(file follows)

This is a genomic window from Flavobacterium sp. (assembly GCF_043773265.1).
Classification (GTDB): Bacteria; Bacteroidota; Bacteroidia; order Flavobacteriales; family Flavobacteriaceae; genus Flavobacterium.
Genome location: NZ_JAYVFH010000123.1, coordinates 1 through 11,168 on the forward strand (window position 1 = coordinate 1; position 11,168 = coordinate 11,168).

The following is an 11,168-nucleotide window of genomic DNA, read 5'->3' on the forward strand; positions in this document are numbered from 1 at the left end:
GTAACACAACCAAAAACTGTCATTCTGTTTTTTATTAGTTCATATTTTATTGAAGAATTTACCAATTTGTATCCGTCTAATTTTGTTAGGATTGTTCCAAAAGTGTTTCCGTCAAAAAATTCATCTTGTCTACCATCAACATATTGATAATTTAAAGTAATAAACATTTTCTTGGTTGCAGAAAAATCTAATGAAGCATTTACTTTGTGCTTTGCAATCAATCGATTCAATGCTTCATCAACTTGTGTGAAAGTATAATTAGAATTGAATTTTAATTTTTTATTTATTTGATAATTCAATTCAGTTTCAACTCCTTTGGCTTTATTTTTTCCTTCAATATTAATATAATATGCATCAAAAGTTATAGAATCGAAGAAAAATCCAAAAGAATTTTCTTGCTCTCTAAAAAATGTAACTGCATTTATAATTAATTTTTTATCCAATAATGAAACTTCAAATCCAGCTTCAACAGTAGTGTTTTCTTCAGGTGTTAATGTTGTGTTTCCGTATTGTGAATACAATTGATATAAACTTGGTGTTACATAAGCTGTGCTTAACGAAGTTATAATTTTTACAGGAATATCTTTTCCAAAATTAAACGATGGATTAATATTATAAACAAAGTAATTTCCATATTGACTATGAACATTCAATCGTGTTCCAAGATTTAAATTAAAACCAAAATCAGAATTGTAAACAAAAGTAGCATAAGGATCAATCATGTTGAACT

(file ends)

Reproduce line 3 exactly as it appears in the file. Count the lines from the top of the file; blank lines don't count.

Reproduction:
Genome location: NZ_JAYVFH010000123.1, coordinates 1 through 11,168 on the forward strand (window position 1 = coordinate 1; position 11,168 = coordinate 11,168).